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I have some code that generates URLs to be used in various places across a site (image src, link hrefs, etc). I am seeing lines in the access logs which show some of the javascript code that generates the URLs masquerading as a file request.

For example, "/this.getIconSrc()" is one that I'm seeing quite a bit. I can't figure out how or why this is occurring and I can't manage to reproduce it without actually entering "http://whateverthesiteis.com/this.getIconSrc()" into the location bar. In most cases, these functions are chained together to generate a URL but the whole function chain does not appear in the server logs, just part of it.

I've probably invested around 30 hours trying to figure out why this is happening but cannot. It doesn't appear to be a browser issue as I've tried in IE 6/7, FF 2/3, Opera, Safari 3, and the problem does not occur. Has anyone else experienced something similar and, if so, what was the solution?

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Where in your code does the string 'getIconSrc' appear? –  Paolo Bergantino Jan 21 '09 at 20:59

3 Answers 3

There's three possibilities really:

  1. A bug in your HTML - malformed HTML causing onclick to leak into href, for example
  2. A bug in your Javascript - myIcon.src = 'this.getIconSrc()'; - note the quotes that shouldn't be there
  3. A poorly-written spider is hitting your site (like @Diodeus said: <a href="javascript:somefunction()">___</a>)

Edit: Check the User Agent and Referrer in your logs - they may offer a clue.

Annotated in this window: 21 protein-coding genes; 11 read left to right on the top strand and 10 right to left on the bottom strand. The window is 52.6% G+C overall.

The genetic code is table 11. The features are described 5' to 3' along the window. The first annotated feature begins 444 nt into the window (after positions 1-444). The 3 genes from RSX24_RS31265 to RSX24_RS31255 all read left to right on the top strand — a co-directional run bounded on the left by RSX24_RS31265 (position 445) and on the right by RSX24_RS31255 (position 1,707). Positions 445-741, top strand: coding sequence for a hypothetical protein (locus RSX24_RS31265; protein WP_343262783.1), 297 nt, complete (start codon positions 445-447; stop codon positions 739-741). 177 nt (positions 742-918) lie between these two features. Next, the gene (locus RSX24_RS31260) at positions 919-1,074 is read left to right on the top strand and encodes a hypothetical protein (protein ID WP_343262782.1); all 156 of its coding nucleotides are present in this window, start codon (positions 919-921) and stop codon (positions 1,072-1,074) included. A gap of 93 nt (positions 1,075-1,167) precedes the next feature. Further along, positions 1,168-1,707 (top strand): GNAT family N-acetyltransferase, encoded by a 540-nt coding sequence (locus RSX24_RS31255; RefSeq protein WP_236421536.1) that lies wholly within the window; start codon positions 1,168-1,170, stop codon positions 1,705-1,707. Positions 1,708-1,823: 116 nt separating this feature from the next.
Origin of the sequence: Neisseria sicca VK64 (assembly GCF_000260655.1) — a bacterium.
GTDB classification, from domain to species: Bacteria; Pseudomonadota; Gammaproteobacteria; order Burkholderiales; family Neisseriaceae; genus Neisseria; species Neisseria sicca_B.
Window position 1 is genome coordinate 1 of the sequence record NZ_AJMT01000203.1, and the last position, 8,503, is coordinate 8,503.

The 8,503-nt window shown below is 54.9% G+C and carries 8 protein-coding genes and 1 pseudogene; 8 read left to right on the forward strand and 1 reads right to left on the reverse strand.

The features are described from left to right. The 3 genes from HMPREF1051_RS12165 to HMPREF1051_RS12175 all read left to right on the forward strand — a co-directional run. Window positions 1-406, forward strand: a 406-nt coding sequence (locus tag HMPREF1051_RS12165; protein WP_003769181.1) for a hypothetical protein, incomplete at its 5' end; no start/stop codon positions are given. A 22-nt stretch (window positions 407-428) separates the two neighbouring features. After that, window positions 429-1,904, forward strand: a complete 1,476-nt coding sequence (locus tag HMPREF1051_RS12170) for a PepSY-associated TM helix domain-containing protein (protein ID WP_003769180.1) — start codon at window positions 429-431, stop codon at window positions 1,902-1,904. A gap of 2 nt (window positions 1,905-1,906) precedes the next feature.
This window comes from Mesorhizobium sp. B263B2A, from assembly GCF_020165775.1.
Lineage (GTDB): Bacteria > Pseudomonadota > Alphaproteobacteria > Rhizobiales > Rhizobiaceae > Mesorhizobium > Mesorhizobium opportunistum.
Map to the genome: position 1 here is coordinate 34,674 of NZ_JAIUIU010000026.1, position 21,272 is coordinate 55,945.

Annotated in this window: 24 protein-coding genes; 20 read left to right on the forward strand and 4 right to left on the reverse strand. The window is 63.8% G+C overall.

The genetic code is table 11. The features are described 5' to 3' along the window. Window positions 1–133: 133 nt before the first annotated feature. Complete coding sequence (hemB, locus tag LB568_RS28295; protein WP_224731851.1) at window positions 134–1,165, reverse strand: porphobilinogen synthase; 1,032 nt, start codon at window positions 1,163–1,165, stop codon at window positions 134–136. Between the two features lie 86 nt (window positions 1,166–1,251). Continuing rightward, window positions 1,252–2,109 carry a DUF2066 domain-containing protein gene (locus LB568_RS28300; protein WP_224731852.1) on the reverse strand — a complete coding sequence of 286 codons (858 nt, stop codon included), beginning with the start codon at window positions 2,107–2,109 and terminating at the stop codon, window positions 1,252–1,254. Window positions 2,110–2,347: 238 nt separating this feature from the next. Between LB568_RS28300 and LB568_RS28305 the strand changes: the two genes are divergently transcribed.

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Are you generating JavaScript calls like this? This may explain it.

<a href="javascript:somefunction()">___</a>
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No sir. I use the "rel" attribute to attach JS events to links (load page, grab links, look at "rel" and attach appropriate, if any, events). –  Geoff Oliver Jan 21 '09 at 21:07

@RoBorg... I'm thinking the most likely scenario is #3 since this particular function is actually only called in one place...

function whatever(){
var src = this.getIconSrc();
return src.replace( /((?:https?:\/\/)?(?:[^\/]+\/)*)[^\/]+/, '$1newimage.png' );
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Ahh yeah looks like a lame bot then... the User Agent may confirm it, but home-brew bots are quite often run with normal browser user agents in my experience –  Greg Jan 21 '09 at 21:39

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